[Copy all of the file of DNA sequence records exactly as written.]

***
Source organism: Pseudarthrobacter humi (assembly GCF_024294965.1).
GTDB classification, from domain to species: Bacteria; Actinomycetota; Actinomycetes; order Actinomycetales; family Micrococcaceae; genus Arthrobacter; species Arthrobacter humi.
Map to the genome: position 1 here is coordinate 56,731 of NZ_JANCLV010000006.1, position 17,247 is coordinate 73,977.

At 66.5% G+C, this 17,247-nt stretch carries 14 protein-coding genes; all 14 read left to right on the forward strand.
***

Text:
Source organism: Pseudarthrobacter humi (assembly GCF_024294965.1).
GTDB classification, from domain to species: Bacteria; Actinomycetota; Actinomycetes; order Actinomycetales; family Micrococcaceae; genus Arthrobacter; species Arthrobacter humi.
Map to the genome: position 1 here is coordinate 56,731 of NZ_JANCLV010000006.1, position 17,247 is coordinate 73,977.

At 66.5% G+C, this 17,247-nt stretch carries 14 protein-coding genes; all 14 read left to right on the forward strand.